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Having got the bike bug, which most intelligent people get once they have completed a CBT, the arguments start at home and either you have to sell the furniture or a young child and buy excitement. Swim in shark infested waters, do a bungie jump on a piece of elastic which is much too long, or get a motorbike. Personally, we think the bike is the best, in fact only, option.
If you are over 17 and want to take the full test you will, in addition to the CBT, need to pass your theory test. If you book it yourself it will cost £23. If we book your theory test for you there is an admin fee of £10. You can book it by visiting www.dsa.gov.uk. After passing your theory test you will be trained to get you ready for your practical test.
All practical tests consist of two parts or modules. Irrespective of the size of bike, the tests are the same whatever the bike. To determine which bike you will use will depend on two things. Your age and the length of your inside leg.
Module One takes about ten minutes or so and is conducted off road at the Test Centre in Shrewsbury, just around the corner from our own centre. The off road test area is about the size of a football pitch. Our own training site is about the same size, if anything a little wider. In fact we have seven sites so we are never short of space. During your Module One you will complete a series of slow riding exercises, a swerve avoidance test and a controlled, or emergency, stop. You must pass Module One before taking the next module, which surprisingly is called Module Two.
Module Two is all on the road and lasts about thirty five to forty minutes.
Passing your test on a 125 cc bike will allow you to carry a pillion passenger and ride on a motorway. You will never automatically graduate to a larger bike and, if you pass your test you will receive an A1 Licence and the power of your bike will be limited to 11kw (14.6bhp) Thats pretty tame but could reach motorway speeds but it might struggle to ride up the side of Mount Everest two up.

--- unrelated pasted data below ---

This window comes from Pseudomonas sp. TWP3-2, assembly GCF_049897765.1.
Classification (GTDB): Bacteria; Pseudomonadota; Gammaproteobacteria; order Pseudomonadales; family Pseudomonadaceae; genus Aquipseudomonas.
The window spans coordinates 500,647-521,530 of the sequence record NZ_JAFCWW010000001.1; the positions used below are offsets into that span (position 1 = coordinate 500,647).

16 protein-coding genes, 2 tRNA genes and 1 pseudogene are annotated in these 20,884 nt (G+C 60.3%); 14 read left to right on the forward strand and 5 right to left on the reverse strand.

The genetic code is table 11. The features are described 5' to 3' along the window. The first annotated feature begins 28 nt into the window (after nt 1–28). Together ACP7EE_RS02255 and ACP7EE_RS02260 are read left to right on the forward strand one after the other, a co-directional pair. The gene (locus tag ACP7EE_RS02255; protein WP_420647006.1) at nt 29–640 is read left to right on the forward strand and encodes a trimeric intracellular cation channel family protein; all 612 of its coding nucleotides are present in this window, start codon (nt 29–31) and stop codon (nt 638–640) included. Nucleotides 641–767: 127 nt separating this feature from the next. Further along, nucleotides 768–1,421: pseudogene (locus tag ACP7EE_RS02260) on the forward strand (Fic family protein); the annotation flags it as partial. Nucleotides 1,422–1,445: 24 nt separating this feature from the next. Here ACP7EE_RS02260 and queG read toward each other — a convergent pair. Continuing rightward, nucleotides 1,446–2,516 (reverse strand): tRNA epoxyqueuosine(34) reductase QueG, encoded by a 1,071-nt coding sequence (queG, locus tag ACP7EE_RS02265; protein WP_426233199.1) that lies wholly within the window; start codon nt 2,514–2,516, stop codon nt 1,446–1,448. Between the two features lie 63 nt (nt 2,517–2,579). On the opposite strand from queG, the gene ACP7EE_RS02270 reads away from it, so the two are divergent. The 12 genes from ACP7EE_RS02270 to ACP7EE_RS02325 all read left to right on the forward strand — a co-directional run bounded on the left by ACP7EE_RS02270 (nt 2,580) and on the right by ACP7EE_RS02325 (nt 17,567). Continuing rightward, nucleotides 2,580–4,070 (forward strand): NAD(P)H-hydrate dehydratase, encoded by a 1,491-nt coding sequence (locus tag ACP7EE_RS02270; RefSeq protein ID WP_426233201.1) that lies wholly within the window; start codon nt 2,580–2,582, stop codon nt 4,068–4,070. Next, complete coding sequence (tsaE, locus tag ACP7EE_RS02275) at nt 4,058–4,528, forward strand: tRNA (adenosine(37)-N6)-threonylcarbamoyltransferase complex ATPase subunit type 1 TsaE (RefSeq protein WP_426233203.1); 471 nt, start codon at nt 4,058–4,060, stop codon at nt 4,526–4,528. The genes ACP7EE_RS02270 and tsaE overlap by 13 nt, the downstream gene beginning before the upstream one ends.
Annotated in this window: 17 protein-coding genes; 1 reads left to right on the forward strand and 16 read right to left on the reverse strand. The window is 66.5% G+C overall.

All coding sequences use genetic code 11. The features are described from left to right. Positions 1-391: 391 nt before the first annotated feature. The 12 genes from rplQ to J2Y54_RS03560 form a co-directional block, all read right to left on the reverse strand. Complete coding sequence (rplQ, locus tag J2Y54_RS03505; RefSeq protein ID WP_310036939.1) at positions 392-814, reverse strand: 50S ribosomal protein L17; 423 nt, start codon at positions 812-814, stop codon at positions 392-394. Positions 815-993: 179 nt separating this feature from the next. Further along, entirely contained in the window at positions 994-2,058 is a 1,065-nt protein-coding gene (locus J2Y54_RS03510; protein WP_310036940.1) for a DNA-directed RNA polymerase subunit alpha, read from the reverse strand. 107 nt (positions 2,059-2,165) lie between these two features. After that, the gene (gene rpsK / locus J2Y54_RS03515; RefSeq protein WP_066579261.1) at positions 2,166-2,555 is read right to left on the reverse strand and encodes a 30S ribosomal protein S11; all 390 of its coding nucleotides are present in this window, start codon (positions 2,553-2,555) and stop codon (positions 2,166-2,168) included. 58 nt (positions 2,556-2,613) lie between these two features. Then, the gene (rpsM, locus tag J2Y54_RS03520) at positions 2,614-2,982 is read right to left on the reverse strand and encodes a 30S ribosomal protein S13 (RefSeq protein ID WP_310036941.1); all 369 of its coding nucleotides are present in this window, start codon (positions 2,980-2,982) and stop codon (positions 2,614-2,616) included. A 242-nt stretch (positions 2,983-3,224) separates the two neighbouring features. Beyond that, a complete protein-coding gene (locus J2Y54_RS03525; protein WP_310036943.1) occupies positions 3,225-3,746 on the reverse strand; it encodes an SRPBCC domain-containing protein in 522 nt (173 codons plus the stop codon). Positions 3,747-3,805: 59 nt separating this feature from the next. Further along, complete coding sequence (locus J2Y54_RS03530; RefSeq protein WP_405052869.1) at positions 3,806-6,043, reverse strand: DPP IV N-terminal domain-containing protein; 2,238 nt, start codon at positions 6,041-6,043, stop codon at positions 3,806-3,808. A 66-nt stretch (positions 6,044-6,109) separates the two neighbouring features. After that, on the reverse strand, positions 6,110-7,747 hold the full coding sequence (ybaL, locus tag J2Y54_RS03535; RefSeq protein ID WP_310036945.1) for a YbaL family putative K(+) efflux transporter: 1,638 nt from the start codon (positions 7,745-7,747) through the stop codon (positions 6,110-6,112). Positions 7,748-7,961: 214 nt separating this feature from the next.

If you are aged between 19 and 21, you can take your test on a bike of at least 395cc and which has a power output of not more than 35kw (46.6bhp). This is called the A2 Licence. Unlike earlier legislation you can not restrict every bike to under 46.6 bhp. You can only restrict a bike down to 46.6bhp provided it is less than 93.5 bhp to start with.That means for example you cannot restrict a Honda Fireblade as it is too powerful in the first place. For the training and test we currently use Kawasaki ER5s (500cc) which began life with about 50 bhp. Think of a bike you could comfortably use for cummuting from Shrewsbury to Chester each day, with the odd trip down the motorway to Wolverhampton, and, although you could use it to carry a passenger, it might get up to the foothills of Everest but it's not designed to tour the world.
An A Licence is for riders who are at least 24 years of age, (however this can be obtained if you have passed your A2 and held this for 2 years from the age of 19yrs but they will need to retake mod one & two on 595cc bike). This is called Direct Access. In the minds of the Department for Transport, the A Licence gives you direct access to a big bike. You see, there is a bit of sense in there somewhere. The test machines we use for Direct Access are Kawasaki ER6s. They are 650cc bikes and produce around 70 bhp.These are great mid size bikes. They easily reach motorway speeds and are regularly used by friends of ours for trips across Europe.
What you do after that is entirely dependent upon what you want your bike for.
Our instructors have a mix of bikes. We have some who are sports minded and like racing, others who like a gentle world trip who favour the armchair comfort of a big tourer.
Direct Access will put you on the road and from then on the world is your oyster.